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  • Writer's pictureThis Is Rutherford

This is David Frazier

By Jennifer Ersalesi

David Frazier

TIR: Now that you are an at-large member and part of the Board of the Directors of the National Federation of State High School (NFHS) Associations, what are you most excited about as you take on this new role?

David Frazier: I am truly honored to have been nominated and excited to now be a member of the NFHS Board of Trustees. Working on the national stage is going to be exciting all in itself. I have the utmost respect for the organization and think their mission and beliefs are in line with my personal beliefs on high school athletics. I am really looking forward to working with a great group of professionals. I hope I can serve the sections I represent and the Board of Trustees to make a positive impact on how high school sports are governed in the country. TIR: Colleen Maguire, NJSIAA Chief Operating Officer, nominated you for this position, how did you feel when you learned you were nominated and ultimately appointed? DF: I have worked with Colleen since she has come on board with the NJSIAA and I knew right away from speaking with her she was going to be an integral part of the organization. She and I share a common vision of what high school sports should be. Because of my respect for her, I was truly honored that she thought to nominate me for the position.

TIR: As chair of the NJSIAA’s COVID-19 Sports Advisory Task, you and your committee have your hands full as you determine the best ways to continue athletic programs safely with all the uncertainty of this upcoming school year, how are you approaching this daunting task? DF: We have guiding principles that help to keep us focused on returning the student-athletes to athletics in a safe manner. We are constantly analyzing national trends on this pandemic and how we can best return to HS sports in NJ. We are looking at multiple models from now to the end of the school year that allow student-athletes an opportunity to participate should the pandemic cause a disruption in the 2020-2021 school year. I am fortunate to be chairing a great group of professionals that have a common goal in mind and are not looking at this from a selfish or personal standpoint but what's in the best interest of HS athletics.

TIR: You had a pretty awesome athletic career while at Rutherford High School as part of the Track team and were nominated into the RHS Athletic Hall of Fame in 2002. You also won a number of championships and competed professionally in track and field where you ranked #1 in NJ and in the top 25 triple jumpers in the US. Additionally, you were nominated into the Manhattan College Hall of Fame in 2007. To what do you attribute those successes? How do those experiences help you inspire the athletes you work with each year? DF: I look back at my high school, college, and post-collegiate experiences in athletics as some of the best in my life. I was inspired by my coaches to be the best and not take shortcuts. That saying "Hard work beats talent when talent doesn’t work hard" inspired me to get out there and work when no one was watching. I think that is the life lesson athletics really taught me. I was blessed with some talent but boy did I have to work hard to see the fruits of that labor. Most athletes who compete in track and field after college have talent so you can’t rely on that to succeed. That is the message I try to instill in our athletes... work hard, be accountable, and do it the right way.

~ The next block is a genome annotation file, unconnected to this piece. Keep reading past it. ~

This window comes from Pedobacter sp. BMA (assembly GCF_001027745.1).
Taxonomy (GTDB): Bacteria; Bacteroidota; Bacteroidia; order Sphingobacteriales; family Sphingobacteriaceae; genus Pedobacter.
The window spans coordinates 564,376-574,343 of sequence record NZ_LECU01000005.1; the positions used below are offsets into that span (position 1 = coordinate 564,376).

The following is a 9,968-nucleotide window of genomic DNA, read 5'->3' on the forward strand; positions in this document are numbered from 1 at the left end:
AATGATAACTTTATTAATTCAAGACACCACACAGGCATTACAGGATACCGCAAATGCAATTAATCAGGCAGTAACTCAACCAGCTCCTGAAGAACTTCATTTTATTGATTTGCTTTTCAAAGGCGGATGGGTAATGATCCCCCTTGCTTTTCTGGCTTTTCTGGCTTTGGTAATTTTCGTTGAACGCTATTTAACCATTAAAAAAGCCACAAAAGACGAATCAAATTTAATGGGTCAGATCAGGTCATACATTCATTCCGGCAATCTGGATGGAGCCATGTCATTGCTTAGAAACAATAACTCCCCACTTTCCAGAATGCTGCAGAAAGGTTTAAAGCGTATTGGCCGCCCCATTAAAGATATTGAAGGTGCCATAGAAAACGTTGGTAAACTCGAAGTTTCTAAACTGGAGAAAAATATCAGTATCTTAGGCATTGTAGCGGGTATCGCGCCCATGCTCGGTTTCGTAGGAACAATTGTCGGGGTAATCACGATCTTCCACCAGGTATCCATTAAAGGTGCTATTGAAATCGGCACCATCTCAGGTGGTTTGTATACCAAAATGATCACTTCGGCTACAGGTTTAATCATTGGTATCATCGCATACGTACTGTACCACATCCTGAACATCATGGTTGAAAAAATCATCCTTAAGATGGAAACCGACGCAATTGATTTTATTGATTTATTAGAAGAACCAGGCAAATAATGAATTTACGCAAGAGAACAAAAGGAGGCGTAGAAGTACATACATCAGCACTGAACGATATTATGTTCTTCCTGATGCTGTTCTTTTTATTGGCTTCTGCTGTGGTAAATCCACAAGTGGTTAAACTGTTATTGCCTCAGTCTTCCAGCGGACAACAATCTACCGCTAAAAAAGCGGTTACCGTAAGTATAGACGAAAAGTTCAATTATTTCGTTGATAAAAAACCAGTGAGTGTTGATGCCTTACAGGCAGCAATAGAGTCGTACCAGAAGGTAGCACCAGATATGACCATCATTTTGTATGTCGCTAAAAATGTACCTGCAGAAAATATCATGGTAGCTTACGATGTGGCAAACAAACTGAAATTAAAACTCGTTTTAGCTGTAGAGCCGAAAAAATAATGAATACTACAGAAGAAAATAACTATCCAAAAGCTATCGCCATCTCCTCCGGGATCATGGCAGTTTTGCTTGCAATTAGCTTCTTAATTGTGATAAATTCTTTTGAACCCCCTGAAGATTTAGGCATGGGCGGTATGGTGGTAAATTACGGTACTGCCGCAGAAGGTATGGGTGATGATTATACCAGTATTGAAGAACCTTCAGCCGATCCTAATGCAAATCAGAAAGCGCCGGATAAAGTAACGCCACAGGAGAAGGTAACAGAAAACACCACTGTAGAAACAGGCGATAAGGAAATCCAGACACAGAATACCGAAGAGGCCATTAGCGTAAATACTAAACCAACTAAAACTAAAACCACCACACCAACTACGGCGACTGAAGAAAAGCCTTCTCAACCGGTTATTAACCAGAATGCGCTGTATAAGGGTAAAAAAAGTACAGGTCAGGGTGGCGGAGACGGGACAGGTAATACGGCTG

TIR: As an RHS Graduate (1989), how has it felt to be the Athletic Director at the high school that you attended? DF: I never take for granted how fortunate I am to do the job I love at my alma mater! It is an awesome feeling to be a part of such a great tradition for so long and see the current and future bulldogs put their stamp on our athletic program. When I sign off Twitter or Instagram with #BulldogPride, that really means something to me!

Ray Frazier (David's father) and David

TIR: Did you have mentors who inspired you on your journey to get where you are today?

DF: Far too many mentors to mention... At every level, I had coaches that I learned something from and inspired me to reach my potential and goals. My college coach, Dan Mecca, is one coach who will always mean a great deal to me. He was more than a coach and I am happy that we are still very close today. The easy ones are my family. My mom and dad have always been my life coaches encouraging me to be the best person you can be. My siblings gave me goals to try and exceed in the playground and the athletic arena.

TIR: In your 19 years as an Athletic Director, it seems this pandemic could possibly be one of the biggest challenges you have faced, especially when the Spring sports season was canceled and this upcoming school year will be very different from years gone by. As the RHS Athletic Director, how are you preparing for this challenging school year? DF: There is no roadmap for this pandemic. It is probably the most challenging thing that most of us are facing in our lifetime. It was very disappointing losing the opportunity to see our athletes compete last spring. It means so much to so many kids in general. Last spring, this pandemic and working through its continued challenges mirrors how I used to train athletically. I had to be as prepared as I can be but also know that things are fluid and constantly changing and at any moment (just like in a competition) I’ll need to pivot and make an adjustment to try to succeed. In this case, being prepared is having contingency plans and succeeding is safely getting our kids through the school year and all the athletic seasons. I am hopeful we will all get there!

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